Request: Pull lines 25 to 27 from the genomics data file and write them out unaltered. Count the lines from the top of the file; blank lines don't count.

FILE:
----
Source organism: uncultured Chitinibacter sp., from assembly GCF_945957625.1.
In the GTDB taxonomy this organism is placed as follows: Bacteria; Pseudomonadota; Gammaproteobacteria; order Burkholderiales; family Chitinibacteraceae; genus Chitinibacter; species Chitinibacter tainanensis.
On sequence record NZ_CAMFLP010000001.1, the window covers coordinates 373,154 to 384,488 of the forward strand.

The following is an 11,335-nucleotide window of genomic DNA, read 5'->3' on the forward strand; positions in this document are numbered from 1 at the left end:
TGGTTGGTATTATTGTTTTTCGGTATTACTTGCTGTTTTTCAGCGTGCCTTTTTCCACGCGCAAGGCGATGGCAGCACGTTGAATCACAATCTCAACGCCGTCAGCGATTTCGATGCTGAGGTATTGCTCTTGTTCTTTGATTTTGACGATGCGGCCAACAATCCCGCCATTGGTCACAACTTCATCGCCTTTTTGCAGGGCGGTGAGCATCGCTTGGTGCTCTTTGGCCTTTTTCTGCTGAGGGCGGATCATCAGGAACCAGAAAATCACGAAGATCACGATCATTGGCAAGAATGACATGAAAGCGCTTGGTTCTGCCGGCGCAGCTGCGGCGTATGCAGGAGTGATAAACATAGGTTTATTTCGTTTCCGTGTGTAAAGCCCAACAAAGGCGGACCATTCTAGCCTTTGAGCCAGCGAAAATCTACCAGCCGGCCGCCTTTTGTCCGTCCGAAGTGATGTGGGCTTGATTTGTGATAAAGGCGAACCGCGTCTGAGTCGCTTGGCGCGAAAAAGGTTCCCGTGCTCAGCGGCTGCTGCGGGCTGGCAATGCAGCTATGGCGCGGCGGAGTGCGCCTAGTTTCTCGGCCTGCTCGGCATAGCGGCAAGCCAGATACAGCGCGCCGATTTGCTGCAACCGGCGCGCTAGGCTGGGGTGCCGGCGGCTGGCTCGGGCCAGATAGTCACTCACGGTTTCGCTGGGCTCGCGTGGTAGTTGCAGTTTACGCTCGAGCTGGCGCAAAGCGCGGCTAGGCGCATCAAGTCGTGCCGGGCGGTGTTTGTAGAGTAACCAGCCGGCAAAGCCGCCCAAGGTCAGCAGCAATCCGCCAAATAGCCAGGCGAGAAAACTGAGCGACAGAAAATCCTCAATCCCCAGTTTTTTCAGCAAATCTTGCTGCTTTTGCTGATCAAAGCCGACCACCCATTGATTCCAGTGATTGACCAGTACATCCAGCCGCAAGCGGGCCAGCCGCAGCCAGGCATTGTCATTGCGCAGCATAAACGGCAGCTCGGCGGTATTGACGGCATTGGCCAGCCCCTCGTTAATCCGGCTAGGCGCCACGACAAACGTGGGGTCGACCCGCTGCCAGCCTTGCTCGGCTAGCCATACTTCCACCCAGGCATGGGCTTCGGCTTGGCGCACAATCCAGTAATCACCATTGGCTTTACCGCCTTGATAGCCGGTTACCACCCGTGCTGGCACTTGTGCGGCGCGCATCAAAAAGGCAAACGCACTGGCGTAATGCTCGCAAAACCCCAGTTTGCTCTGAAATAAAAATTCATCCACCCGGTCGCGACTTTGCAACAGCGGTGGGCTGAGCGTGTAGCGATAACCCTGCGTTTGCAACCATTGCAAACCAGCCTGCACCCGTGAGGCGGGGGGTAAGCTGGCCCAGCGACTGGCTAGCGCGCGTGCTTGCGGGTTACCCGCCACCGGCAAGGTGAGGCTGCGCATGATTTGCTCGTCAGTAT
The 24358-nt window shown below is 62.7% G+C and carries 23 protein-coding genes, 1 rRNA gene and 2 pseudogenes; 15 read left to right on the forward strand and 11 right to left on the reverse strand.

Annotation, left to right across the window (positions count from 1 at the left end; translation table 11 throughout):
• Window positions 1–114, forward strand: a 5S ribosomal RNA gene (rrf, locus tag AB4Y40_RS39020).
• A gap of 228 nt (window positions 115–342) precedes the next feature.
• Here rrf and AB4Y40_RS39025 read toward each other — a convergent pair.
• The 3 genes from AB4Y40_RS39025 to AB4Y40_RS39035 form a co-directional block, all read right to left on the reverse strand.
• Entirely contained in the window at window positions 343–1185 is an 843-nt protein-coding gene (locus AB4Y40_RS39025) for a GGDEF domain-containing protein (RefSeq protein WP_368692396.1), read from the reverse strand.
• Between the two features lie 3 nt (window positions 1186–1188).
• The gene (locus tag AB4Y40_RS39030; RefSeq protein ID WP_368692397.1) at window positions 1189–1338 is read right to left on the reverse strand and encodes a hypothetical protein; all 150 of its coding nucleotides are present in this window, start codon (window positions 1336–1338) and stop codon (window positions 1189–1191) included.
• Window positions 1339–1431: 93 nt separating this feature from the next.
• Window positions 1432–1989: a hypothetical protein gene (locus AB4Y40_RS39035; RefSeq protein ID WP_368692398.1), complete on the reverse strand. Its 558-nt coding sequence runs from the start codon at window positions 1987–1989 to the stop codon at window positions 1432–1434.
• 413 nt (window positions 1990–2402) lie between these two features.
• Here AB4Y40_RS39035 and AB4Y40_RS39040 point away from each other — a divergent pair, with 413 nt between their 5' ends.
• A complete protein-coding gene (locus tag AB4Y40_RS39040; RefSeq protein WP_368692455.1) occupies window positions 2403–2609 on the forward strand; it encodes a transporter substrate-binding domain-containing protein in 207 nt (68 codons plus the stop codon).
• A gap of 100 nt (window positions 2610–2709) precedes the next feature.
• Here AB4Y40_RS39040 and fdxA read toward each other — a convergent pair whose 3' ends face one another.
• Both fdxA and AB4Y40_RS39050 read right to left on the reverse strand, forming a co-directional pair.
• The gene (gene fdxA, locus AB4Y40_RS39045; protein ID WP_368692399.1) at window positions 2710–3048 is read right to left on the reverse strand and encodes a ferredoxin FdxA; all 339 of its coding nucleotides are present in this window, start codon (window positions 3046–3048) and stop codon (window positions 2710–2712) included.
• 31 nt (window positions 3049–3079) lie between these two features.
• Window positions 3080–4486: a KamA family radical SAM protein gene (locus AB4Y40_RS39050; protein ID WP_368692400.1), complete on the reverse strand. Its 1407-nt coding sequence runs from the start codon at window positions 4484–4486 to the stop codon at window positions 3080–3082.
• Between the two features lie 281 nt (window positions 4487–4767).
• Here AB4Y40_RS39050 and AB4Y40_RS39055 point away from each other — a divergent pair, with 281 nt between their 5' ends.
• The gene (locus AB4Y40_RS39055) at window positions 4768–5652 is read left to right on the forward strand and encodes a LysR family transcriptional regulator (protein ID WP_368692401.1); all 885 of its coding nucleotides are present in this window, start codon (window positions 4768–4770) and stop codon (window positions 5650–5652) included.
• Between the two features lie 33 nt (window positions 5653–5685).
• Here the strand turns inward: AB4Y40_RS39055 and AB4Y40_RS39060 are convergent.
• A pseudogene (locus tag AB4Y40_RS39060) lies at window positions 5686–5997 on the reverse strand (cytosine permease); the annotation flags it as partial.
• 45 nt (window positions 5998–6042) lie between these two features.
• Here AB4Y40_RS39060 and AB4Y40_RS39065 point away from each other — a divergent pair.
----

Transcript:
• Window positions 3080–4486: a KamA family radical SAM protein gene (locus AB4Y40_RS39050; protein ID WP_368692400.1), complete on the reverse strand. Its 1407-nt coding sequence runs from the start codon at window positions 4484–4486 to the stop codon at window positions 3080–3082.
• Between the two features lie 281 nt (window positions 4487–4767).
• Here AB4Y40_RS39050 and AB4Y40_RS39055 point away from each other — a divergent pair, with 281 nt between their 5' ends.